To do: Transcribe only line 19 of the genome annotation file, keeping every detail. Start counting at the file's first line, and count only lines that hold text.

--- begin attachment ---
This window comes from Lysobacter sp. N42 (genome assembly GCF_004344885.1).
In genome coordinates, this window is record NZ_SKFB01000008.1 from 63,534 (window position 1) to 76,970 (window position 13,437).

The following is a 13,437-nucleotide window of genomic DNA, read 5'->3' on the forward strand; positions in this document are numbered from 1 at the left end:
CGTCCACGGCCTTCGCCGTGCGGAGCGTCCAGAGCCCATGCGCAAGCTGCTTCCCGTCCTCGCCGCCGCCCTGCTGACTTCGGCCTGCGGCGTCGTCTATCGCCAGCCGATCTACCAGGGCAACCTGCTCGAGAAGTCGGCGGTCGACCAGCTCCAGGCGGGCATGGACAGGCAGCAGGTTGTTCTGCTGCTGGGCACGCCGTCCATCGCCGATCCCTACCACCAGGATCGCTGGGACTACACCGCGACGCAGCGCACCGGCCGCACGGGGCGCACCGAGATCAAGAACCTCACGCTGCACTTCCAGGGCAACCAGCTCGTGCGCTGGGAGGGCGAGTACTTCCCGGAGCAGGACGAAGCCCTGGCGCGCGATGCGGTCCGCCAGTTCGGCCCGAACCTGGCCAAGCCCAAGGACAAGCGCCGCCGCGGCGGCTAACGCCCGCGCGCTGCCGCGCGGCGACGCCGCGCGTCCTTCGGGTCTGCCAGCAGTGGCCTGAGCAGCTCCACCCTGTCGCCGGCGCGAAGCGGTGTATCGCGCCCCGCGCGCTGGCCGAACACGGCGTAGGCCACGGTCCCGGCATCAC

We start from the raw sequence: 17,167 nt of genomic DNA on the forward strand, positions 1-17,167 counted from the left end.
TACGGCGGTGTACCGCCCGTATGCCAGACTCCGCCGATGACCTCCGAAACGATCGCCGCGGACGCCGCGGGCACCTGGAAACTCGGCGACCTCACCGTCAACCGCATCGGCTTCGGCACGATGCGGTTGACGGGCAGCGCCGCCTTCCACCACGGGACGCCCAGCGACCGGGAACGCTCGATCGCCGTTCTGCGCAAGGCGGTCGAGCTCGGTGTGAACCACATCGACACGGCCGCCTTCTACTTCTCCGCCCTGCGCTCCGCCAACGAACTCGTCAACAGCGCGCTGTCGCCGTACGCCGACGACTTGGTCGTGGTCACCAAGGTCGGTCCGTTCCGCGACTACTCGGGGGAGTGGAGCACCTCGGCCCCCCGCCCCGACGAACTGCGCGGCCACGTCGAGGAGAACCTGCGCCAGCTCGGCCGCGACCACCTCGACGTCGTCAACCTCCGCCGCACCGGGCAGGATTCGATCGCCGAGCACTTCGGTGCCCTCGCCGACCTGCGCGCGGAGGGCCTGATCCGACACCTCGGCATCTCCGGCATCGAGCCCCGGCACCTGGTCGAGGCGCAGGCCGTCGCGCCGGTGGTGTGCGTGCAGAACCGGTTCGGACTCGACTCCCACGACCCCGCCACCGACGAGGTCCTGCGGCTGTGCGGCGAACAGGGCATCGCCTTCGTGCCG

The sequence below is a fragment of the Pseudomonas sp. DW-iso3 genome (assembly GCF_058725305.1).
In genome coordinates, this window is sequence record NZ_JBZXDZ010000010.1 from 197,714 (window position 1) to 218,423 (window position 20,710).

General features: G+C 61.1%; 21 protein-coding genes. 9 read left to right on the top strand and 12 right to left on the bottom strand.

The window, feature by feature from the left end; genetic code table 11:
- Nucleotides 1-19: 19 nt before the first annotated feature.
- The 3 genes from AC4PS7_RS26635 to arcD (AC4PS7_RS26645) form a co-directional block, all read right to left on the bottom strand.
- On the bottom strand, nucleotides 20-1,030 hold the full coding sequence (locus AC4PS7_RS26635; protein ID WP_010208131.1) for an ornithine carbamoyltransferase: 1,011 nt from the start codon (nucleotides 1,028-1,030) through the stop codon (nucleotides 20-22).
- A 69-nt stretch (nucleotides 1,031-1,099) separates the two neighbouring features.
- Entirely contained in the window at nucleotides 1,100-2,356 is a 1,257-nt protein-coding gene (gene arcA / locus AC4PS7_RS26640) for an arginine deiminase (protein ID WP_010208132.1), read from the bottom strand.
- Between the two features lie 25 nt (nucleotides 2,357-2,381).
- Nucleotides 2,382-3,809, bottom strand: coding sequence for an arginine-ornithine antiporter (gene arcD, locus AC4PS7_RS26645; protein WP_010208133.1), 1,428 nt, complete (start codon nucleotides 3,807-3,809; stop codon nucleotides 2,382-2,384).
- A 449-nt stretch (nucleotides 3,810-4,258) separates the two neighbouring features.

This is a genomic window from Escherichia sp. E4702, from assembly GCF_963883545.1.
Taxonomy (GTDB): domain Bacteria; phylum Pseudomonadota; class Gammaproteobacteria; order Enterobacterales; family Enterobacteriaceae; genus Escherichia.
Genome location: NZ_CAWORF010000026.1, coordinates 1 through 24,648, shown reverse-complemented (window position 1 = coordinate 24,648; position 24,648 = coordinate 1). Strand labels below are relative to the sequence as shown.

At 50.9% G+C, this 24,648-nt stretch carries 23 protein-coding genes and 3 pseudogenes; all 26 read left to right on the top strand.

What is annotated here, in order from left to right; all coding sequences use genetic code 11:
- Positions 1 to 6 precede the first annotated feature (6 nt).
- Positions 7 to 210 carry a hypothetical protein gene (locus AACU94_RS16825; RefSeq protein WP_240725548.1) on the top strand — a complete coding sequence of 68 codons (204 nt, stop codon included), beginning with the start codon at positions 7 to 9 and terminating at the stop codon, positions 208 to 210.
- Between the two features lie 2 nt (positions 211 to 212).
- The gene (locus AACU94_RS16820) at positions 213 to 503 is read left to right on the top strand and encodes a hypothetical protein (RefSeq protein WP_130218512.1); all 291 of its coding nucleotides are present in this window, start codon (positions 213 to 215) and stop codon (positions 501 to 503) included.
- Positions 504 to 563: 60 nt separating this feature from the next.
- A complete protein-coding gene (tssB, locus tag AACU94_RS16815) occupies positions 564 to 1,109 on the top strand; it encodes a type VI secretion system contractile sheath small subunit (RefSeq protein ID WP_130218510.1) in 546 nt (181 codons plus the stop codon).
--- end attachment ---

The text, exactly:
This is a genomic window from Escherichia sp. E4702, from assembly GCF_963883545.1.